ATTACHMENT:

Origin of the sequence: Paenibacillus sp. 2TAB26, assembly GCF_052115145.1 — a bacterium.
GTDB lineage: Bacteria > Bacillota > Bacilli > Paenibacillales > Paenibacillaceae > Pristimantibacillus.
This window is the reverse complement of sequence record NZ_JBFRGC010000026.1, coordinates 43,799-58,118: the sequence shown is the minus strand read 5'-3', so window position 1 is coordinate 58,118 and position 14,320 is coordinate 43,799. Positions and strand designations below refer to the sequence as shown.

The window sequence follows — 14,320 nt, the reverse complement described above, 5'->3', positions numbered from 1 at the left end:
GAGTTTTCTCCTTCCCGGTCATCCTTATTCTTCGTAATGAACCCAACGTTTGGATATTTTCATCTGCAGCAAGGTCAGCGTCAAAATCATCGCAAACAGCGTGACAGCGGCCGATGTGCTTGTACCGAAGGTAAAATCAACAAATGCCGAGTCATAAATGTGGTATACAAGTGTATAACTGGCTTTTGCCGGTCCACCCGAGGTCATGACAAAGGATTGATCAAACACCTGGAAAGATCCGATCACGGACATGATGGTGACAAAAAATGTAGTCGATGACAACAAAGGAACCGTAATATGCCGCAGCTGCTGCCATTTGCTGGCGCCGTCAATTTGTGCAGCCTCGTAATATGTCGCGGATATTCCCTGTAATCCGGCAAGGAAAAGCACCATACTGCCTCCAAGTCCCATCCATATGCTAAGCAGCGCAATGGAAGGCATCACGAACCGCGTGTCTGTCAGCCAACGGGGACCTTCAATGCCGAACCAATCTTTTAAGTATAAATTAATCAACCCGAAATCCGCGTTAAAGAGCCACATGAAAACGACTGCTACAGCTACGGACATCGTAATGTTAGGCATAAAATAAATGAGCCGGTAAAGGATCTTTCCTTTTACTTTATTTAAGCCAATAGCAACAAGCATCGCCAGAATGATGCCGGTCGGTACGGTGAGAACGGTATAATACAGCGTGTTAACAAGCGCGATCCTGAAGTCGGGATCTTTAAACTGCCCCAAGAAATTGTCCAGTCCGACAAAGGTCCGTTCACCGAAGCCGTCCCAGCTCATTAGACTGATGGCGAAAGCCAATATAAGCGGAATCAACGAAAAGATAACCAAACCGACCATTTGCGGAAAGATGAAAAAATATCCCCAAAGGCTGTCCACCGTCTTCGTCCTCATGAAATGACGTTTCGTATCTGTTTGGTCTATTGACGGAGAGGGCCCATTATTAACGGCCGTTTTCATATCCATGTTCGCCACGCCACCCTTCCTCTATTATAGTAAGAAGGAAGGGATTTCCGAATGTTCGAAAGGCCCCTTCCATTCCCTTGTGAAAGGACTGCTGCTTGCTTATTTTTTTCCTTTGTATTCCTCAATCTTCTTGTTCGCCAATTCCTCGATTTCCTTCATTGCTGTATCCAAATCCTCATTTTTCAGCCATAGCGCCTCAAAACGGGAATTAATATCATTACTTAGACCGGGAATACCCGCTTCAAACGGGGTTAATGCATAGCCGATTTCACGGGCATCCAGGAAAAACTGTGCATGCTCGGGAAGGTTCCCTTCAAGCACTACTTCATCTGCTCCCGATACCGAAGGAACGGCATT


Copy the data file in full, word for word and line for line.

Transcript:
Origin of the sequence: Paenibacillus sp. 2TAB26, assembly GCF_052115145.1 — a bacterium.
GTDB lineage: Bacteria > Bacillota > Bacilli > Paenibacillales > Paenibacillaceae > Pristimantibacillus.
This window is the reverse complement of sequence record NZ_JBFRGC010000026.1, coordinates 43,799-58,118: the sequence shown is the minus strand read 5'-3', so window position 1 is coordinate 58,118 and position 14,320 is coordinate 43,799. Positions and strand designations below refer to the sequence as shown.

The window sequence follows — 14,320 nt, the reverse complement described above, 5'->3', positions numbered from 1 at the left end:
GAGTTTTCTCCTTCCCGGTCATCCTTATTCTTCGTAATGAACCCAACGTTTGGATATTTTCATCTGCAGCAAGGTCAGCGTCAAAATCATCGCAAACAGCGTGACAGCGGCCGATGTGCTTGTACCGAAGGTAAAATCAACAAATGCCGAGTCATAAATGTGGTATACAAGTGTATAACTGGCTTTTGCCGGTCCACCCGAGGTCATGACAAAGGATTGATCAAACACCTGGAAAGATCCGATCACGGACATGATGGTGACAAAAAATGTAGTCGATGACAACAAAGGAACCGTAATATGCCGCAGCTGCTGCCATTTGCTGGCGCCGTCAATTTGTGCAGCCTCGTAATATGTCGCGGATATTCCCTGTAATCCGGCAAGGAAAAGCACCATACTGCCTCCAAGTCCCATCCATATGCTAAGCAGCGCAATGGAAGGCATCACGAACCGCGTGTCTGTCAGCCAACGGGGACCTTCAATGCCGAACCAATCTTTTAAGTATAAATTAATCAACCCGAAATCCGCGTTAAAGAGCCACATGAAAACGACTGCTACAGCTACGGACATCGTAATGTTAGGCATAAAATAAATGAGCCGGTAAAGGATCTTTCCTTTTACTTTATTTAAGCCAATAGCAACAAGCATCGCCAGAATGATGCCGGTCGGTACGGTGAGAACGGTATAATACAGCGTGTTAACAAGCGCGATCCTGAAGTCGGGATCTTTAAACTGCCCCAAGAAATTGTCCAGTCCGACAAAGGTCCGTTCACCGAAGCCGTCCCAGCTCATTAGACTGATGGCGAAAGCCAATATAAGCGGAATCAACGAAAAGATAACCAAACCGACCATTTGCGGAAAGATGAAAAAATATCCCCAAAGGCTGTCCACCGTCTTCGTCCTCATGAAATGACGTTTCGTATCTGTTTGGTCTATTGACGGAGAGGGCCCATTATTAACGGCCGTTTTCATATCCATGTTCGCCACGCCACCCTTCCTCTATTATAGTAAGAAGGAAGGGATTTCCGAATGTTCGAAAGGCCCCTTCCATTCCCTTGTGAAAGGACTGCTGCTTGCTTATTTTTTTCCTTTGTATTCCTCAATCTTCTTGTTCGCCAATTCCTCGATTTCCTTCATTGCTGTATCCAAATCCTCATTTTTCAGCCATAGCGCCTCAAAACGGGAATTAATATCATTACTTAGACCGGGAATACCCGCTTCAAACGGGGTTAATGCATAGCCGATTTCACGGGCATCCAGGAAAAACTGTGCATGCTCGGGAAGGTTCCCTTCAAGCACTACTTCATCTGCTCCCGATACCGAAGGAACGGCATT